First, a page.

stinkhorn


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stink·horn

 (stĭngk′hôrn′)
n.
Any of several foul-smelling fungi of the order Phallales, such as Phallus impudicus or P. ravenelii, having a thick, cylindrical stalk and a narrow cap.

stinkhorn

(ˈstɪŋkˌhɔːn)
n
(Plants) any of various basidiomycetous saprotrophic fungi of the genus Phallus, such as P. impudicus, having an offensive odour

stink•horn

(ˈstɪŋkˌhɔrn)

n.
any rank-smelling, brown-capped mushrooms of the genus Phallus, esp. P. impudicus.
[1715–25]
ThesaurusAntonymsRelated WordsSynonymsLegend:
Noun1.stinkhorn - any of various ill-smelling brown-capped fungi of the order Phallalesstinkhorn - any of various ill-smelling brown-capped fungi of the order Phallales; "the foul smell of the stinkhorn attracts insects that carry the spores away on their feet"
fungus - an organism of the kingdom Fungi lacking chlorophyll and feeding on organic matter; ranging from unicellular or multicellular organisms to spore-bearing syncytia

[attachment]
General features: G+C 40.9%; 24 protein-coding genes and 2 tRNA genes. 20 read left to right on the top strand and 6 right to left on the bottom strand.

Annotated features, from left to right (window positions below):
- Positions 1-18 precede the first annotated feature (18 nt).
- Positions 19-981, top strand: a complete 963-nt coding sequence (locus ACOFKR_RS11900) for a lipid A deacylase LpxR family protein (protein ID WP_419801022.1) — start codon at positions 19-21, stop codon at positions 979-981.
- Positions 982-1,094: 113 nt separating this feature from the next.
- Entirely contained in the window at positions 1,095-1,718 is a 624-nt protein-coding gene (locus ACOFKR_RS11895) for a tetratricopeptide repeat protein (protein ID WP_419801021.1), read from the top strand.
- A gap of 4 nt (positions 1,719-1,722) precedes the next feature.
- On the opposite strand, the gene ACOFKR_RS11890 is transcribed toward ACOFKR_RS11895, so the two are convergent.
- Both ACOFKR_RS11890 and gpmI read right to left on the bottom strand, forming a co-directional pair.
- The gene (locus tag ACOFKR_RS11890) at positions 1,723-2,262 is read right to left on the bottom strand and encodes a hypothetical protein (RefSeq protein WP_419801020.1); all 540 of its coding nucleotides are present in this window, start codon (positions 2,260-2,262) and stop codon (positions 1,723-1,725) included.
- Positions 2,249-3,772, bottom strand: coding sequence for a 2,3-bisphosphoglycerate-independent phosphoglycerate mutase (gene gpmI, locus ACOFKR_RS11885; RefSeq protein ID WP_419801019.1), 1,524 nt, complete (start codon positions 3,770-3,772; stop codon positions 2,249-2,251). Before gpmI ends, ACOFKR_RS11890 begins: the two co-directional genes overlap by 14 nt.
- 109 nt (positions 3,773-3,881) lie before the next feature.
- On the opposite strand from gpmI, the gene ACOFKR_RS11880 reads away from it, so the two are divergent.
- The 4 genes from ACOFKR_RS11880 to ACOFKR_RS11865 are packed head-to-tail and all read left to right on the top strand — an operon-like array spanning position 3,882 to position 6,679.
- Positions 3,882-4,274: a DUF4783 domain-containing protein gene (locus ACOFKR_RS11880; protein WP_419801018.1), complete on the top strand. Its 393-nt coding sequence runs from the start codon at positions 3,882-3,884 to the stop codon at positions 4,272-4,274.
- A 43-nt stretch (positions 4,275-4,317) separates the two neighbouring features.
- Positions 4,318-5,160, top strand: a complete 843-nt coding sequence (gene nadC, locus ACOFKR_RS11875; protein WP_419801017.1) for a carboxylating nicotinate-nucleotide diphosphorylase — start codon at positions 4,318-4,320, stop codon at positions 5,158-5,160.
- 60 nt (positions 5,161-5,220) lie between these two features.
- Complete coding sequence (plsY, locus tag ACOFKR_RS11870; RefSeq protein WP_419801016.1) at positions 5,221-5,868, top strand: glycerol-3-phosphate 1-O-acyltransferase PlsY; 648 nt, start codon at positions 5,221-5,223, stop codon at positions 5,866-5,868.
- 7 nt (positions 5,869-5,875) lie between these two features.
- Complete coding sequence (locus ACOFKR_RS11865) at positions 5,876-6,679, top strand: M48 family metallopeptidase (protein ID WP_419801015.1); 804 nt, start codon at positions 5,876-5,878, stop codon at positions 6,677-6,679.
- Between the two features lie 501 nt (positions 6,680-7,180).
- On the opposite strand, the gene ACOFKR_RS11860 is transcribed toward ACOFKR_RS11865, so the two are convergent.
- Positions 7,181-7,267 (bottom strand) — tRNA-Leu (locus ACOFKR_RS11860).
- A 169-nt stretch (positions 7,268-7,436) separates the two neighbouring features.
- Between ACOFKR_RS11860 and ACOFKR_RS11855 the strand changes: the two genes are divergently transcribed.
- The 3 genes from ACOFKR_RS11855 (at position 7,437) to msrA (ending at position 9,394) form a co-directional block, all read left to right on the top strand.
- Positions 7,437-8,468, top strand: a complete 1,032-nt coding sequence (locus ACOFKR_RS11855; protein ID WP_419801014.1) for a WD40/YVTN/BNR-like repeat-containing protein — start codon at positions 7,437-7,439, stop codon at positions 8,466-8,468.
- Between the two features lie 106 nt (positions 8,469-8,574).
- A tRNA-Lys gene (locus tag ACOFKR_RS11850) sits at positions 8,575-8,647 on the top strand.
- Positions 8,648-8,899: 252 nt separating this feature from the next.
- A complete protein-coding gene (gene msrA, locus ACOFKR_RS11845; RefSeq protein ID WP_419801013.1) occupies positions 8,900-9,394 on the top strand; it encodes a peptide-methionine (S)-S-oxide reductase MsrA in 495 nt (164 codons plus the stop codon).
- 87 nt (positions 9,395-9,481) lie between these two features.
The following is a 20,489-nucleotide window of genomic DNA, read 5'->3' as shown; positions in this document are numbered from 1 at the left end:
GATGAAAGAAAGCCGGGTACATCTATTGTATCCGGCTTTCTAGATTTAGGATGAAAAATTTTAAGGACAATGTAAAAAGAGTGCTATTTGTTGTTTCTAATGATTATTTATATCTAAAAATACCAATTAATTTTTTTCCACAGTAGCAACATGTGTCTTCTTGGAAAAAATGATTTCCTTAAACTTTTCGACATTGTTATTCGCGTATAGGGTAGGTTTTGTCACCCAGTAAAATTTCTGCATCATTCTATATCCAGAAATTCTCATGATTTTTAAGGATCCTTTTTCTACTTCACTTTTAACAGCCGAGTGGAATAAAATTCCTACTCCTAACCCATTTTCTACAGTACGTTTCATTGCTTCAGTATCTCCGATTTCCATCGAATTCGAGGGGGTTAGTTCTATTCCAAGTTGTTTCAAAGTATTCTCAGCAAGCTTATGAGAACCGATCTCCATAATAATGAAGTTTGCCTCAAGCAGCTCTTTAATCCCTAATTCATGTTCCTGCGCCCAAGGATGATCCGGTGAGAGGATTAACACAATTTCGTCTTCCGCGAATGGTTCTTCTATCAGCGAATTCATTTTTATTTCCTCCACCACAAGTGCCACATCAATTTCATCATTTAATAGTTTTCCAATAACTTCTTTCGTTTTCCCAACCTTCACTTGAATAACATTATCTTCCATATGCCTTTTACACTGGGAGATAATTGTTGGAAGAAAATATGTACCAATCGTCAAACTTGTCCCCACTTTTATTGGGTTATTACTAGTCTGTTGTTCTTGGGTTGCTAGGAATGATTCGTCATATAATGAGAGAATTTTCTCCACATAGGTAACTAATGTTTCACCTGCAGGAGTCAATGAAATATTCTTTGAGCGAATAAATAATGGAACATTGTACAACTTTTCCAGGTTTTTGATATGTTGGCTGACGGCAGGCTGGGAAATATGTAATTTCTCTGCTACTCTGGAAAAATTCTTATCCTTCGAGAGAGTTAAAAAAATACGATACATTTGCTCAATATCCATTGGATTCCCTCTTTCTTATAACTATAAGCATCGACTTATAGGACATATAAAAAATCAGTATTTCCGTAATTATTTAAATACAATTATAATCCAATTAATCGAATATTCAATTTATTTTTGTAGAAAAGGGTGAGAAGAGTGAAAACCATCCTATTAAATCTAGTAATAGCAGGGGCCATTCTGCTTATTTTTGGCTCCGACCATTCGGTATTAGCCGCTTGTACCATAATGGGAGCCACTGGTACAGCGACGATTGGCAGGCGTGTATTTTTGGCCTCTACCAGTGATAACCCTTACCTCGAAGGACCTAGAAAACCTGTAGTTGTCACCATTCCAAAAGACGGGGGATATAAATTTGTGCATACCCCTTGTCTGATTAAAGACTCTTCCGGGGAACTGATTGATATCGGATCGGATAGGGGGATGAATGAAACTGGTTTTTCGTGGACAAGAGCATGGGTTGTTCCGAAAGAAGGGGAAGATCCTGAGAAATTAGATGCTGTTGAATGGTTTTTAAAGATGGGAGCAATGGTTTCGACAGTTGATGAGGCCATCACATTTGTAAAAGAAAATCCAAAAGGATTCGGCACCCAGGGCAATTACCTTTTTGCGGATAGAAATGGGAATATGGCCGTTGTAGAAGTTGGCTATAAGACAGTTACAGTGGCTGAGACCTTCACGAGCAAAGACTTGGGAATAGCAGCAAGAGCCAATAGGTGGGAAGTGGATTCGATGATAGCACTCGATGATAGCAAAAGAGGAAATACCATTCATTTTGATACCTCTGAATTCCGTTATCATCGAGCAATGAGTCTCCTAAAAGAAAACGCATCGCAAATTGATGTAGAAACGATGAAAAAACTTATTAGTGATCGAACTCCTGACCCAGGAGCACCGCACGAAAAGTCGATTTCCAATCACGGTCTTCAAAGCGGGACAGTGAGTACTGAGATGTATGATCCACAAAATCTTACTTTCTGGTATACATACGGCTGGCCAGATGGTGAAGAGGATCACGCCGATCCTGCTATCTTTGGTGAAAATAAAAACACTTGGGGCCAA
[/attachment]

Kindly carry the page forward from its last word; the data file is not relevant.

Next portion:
order Phallales, Phallales - order of fungi comprising the stinkhorns and related forms whose mature hymenium is slimy and fetid; sometimes placed in subclass Homobasidiomycetes
common stinkhorn, Phallus impudicus - a common fungus formerly used in preparing a salve for rheumatism
Phallus ravenelii - this stinkhorn has a cap with a granulose surface at the apex and smells like decaying flesh
dog stinkhorn, Mutinus caninus - a stinkhorn having a stalk without a cap; the slimy gleba is simply plastered on its surface near the apex where winged insects can find it
Pseudocolus fusiformis, stinky squid - a stinkhorn of genus Pseudocolus; the fruiting body first resembles a small puffball that soon splits open to form a stalk with tapering arms that arch and taper to a common point
Translations

stinkhorn

[ˈstɪŋkˌhɔːn] n (fungus) → satirione m
References in periodicals archive ?
On closer inspection, a small but mature and colourful Anemone Stinkhorn Aseroe rubra was seen low down near ground level just inside the ring (Fig.
The section on rude and ridiculous names is a particular delight: the common stinkhorn fungus, scientifi-cally named Phallus impudicus, is not even the star of the show.
Highlight species reported included the Spiny Softshell turtle, Sedge Wren, Henslow's Sparrow, Zabulon Skipper, Roesel's Katydid, Elegant Stinkhorn fungus, Pink Turtlehead, and False Hellebore.
55) Richard Mabey, The Perfumier and the Stinkhorn (London, 2011), pp.
A very special case is saprocantharophily in Duguetia cadaverica, in which the flowers by color and floral scent seem to imitate the fruiting bodies of stinkhorn fungi.